The rapid growth of our urban areas is placing enormous demands on our urban food supply. Frequently people living in our cities find themselves in "Food Deserts". Food deserts as defined by the CDC (Center For Disease Control) are areas that lack access to affordable fruits, vegetables, whole grains, low fat milk, and other foods that make up the full range of a healthy diet.
Reintegration of agriculture into the urban core has now become an essential element of sustainable infrastructure. Urban agriculture has moved from the edge of public discourse to one at its center. Urban agriculture is exploding in popularity and can be found through out cities, in once vacant lots, on rooftops and balconies to what used to be the grass strip between the street and the sidewalks.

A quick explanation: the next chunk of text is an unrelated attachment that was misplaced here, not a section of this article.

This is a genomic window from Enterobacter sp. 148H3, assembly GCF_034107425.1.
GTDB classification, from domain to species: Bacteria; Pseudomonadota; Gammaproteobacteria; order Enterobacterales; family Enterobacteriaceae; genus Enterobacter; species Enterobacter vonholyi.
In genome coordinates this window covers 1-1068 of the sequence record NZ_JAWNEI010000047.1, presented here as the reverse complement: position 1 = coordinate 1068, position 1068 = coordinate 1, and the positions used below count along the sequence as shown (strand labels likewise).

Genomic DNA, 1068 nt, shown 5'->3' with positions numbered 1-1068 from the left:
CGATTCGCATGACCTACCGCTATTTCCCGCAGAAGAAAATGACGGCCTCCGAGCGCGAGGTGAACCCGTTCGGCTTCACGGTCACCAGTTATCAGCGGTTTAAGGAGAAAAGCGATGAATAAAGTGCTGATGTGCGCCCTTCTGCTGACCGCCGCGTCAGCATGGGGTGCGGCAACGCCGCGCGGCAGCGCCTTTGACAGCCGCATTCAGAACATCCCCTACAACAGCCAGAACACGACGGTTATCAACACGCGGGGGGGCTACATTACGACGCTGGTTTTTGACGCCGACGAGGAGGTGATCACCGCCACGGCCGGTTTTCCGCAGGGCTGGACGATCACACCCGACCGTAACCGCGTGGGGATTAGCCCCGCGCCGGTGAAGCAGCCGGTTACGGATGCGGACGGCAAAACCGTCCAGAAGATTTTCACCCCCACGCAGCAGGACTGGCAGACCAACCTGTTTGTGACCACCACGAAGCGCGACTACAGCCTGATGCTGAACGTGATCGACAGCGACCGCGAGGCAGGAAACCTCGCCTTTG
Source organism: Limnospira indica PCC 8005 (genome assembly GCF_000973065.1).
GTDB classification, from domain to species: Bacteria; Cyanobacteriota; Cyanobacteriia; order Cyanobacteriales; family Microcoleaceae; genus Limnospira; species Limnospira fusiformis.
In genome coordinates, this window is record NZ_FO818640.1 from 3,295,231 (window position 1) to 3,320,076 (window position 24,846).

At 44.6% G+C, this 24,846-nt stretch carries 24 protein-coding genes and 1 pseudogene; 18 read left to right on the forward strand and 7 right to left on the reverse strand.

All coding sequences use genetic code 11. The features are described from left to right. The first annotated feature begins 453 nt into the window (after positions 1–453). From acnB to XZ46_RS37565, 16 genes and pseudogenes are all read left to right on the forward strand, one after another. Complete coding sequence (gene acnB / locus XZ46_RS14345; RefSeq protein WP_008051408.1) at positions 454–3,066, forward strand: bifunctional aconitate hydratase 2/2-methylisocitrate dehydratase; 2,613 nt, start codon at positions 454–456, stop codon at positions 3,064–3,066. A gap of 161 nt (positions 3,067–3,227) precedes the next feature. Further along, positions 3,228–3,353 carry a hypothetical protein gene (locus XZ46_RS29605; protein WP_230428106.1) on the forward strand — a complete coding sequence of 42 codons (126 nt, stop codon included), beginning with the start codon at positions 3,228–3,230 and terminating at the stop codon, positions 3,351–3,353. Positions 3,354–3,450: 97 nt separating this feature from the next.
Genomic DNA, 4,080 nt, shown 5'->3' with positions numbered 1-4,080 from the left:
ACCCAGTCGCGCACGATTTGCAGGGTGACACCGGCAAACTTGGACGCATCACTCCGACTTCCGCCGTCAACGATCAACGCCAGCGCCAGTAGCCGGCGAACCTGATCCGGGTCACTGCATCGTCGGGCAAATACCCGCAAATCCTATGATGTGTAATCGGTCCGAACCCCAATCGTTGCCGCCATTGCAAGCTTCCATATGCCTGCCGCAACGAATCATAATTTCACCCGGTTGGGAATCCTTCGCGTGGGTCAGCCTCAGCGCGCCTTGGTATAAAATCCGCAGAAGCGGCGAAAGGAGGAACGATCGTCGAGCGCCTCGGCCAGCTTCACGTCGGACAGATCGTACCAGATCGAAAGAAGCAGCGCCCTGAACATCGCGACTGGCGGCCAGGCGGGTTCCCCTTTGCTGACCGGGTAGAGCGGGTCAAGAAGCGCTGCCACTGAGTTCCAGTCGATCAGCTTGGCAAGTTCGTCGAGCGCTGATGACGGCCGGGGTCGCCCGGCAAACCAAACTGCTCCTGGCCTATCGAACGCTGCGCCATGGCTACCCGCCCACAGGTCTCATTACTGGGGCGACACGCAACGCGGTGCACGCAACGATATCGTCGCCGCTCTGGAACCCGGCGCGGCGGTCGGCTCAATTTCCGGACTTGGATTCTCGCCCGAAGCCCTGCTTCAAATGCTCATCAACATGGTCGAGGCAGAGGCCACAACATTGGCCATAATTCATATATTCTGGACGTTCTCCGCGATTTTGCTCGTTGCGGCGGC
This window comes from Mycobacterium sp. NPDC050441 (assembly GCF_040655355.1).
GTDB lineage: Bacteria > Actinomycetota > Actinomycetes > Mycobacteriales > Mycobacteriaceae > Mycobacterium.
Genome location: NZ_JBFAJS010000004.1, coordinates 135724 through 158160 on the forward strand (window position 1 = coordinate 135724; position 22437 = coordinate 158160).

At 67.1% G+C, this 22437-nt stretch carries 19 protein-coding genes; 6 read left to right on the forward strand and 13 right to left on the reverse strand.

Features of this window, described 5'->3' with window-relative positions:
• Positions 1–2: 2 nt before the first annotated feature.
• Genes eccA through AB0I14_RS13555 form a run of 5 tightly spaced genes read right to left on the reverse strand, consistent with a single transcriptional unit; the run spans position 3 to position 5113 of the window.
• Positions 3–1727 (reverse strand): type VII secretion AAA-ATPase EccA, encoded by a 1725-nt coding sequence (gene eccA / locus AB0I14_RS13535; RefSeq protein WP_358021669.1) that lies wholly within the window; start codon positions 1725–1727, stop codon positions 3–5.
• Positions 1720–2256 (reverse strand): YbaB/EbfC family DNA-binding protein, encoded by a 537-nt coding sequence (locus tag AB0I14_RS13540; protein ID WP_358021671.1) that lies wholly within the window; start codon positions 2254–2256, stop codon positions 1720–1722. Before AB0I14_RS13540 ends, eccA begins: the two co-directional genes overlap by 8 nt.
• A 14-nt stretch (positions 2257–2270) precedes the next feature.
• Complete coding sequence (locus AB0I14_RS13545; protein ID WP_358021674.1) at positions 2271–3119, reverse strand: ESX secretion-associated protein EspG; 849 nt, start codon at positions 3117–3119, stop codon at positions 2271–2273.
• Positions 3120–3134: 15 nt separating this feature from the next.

Urban agriculture not only provides essential varieties of food but creates employment, recycles urban wastes, creates greenbelts and strengthens the cities' resilience to climate change. Urban gardens can be up to 15 times more productive that their rural counterparts.
I am an adjunct professor at Cincinnati State Technical and Community College for the Sustainable Agriculture Management program and graduate of the Ohio State University Aquaculture program.